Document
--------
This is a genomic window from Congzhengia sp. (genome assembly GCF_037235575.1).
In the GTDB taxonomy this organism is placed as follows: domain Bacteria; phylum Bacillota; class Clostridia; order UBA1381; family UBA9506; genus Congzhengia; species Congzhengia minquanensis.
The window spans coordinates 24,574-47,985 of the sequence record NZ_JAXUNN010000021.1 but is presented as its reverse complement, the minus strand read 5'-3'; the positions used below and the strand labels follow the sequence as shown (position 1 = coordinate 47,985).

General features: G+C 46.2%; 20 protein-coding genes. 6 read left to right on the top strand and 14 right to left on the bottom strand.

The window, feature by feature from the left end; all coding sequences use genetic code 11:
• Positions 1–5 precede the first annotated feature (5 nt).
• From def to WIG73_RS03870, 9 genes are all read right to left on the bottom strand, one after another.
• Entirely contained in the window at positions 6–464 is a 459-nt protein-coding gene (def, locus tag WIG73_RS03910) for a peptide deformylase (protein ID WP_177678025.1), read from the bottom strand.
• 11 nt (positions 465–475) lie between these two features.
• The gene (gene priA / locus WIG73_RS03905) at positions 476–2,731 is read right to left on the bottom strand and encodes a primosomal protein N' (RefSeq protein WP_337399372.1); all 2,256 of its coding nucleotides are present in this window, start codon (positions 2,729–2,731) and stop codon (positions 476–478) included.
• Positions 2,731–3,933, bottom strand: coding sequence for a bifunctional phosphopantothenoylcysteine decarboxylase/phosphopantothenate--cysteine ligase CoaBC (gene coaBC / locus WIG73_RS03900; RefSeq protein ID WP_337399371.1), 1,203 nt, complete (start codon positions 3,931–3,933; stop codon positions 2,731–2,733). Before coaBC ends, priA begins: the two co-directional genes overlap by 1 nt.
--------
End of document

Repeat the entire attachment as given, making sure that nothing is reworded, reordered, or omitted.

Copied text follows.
This is a genomic window from Congzhengia sp. (genome assembly GCF_037235575.1).
In the GTDB taxonomy this organism is placed as follows: domain Bacteria; phylum Bacillota; class Clostridia; order UBA1381; family UBA9506; genus Congzhengia; species Congzhengia minquanensis.
The window spans coordinates 24,574-47,985 of the sequence record NZ_JAXUNN010000021.1 but is presented as its reverse complement, the minus strand read 5'-3'; the positions used below and the strand labels follow the sequence as shown (position 1 = coordinate 47,985).

General features: G+C 46.2%; 20 protein-coding genes. 6 read left to right on the top strand and 14 right to left on the bottom strand.

The window, feature by feature from the left end; all coding sequences use genetic code 11:
• Positions 1–5 precede the first annotated feature (5 nt).
• From def to WIG73_RS03870, 9 genes are all read right to left on the bottom strand, one after another.
• Entirely contained in the window at positions 6–464 is a 459-nt protein-coding gene (def, locus tag WIG73_RS03910) for a peptide deformylase (protein ID WP_177678025.1), read from the bottom strand.
• 11 nt (positions 465–475) lie between these two features.
• The gene (gene priA / locus WIG73_RS03905) at positions 476–2,731 is read right to left on the bottom strand and encodes a primosomal protein N' (RefSeq protein WP_337399372.1); all 2,256 of its coding nucleotides are present in this window, start codon (positions 2,729–2,731) and stop codon (positions 476–478) included.
• Positions 2,731–3,933, bottom strand: coding sequence for a bifunctional phosphopantothenoylcysteine decarboxylase/phosphopantothenate--cysteine ligase CoaBC (gene coaBC / locus WIG73_RS03900; RefSeq protein ID WP_337399371.1), 1,203 nt, complete (start codon positions 3,931–3,933; stop codon positions 2,731–2,733). Before coaBC ends, priA begins: the two co-directional genes overlap by 1 nt.